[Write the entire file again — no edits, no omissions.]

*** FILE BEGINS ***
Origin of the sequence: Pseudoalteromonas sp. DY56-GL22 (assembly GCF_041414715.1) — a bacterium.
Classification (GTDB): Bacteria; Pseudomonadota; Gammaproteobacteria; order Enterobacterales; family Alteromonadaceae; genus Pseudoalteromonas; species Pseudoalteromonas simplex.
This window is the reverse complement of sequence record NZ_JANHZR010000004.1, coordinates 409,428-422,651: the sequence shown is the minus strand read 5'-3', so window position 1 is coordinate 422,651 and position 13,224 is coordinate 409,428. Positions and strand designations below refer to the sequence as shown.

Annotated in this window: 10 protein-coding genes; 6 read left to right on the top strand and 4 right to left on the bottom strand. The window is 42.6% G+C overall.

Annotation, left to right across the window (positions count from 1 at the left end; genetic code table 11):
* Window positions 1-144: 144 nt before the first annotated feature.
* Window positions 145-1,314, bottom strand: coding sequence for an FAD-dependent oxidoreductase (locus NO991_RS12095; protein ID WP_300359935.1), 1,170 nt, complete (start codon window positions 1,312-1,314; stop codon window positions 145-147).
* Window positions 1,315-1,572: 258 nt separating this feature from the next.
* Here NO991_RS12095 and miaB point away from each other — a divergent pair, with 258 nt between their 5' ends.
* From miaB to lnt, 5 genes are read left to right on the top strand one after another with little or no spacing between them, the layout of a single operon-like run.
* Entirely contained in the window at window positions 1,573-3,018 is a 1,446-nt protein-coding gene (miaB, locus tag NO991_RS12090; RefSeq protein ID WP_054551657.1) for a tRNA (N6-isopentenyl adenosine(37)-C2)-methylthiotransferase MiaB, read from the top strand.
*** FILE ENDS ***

Origin of the sequence: Pseudoalteromonas sp. DY56-GL22 (assembly GCF_041414715.1) — a bacterium.
Classification (GTDB): Bacteria; Pseudomonadota; Gammaproteobacteria; order Enterobacterales; family Alteromonadaceae; genus Pseudoalteromonas; species Pseudoalteromonas simplex.
This window is the reverse complement of sequence record NZ_JANHZR010000004.1, coordinates 409,428-422,651: the sequence shown is the minus strand read 5'-3', so window position 1 is coordinate 422,651 and position 13,224 is coordinate 409,428. Positions and strand designations below refer to the sequence as shown.

Annotated in this window: 10 protein-coding genes; 6 read left to right on the top strand and 4 right to left on the bottom strand. The window is 42.6% G+C overall.

Annotation, left to right across the window (positions count from 1 at the left end; genetic code table 11):
* Window positions 1-144: 144 nt before the first annotated feature.
* Window positions 145-1,314, bottom strand: coding sequence for an FAD-dependent oxidoreductase (locus NO991_RS12095; protein ID WP_300359935.1), 1,170 nt, complete (start codon window positions 1,312-1,314; stop codon window positions 145-147).
* Window positions 1,315-1,572: 258 nt separating this feature from the next.
* Here NO991_RS12095 and miaB point away from each other — a divergent pair, with 258 nt between their 5' ends.
* From miaB to lnt, 5 genes are read left to right on the top strand one after another with little or no spacing between them, the layout of a single operon-like run.
* Entirely contained in the window at window positions 1,573-3,018 is a 1,446-nt protein-coding gene (miaB, locus tag NO991_RS12090; RefSeq protein ID WP_054551657.1) for a tRNA (N6-isopentenyl adenosine(37)-C2)-methylthiotransferase MiaB, read from the top strand.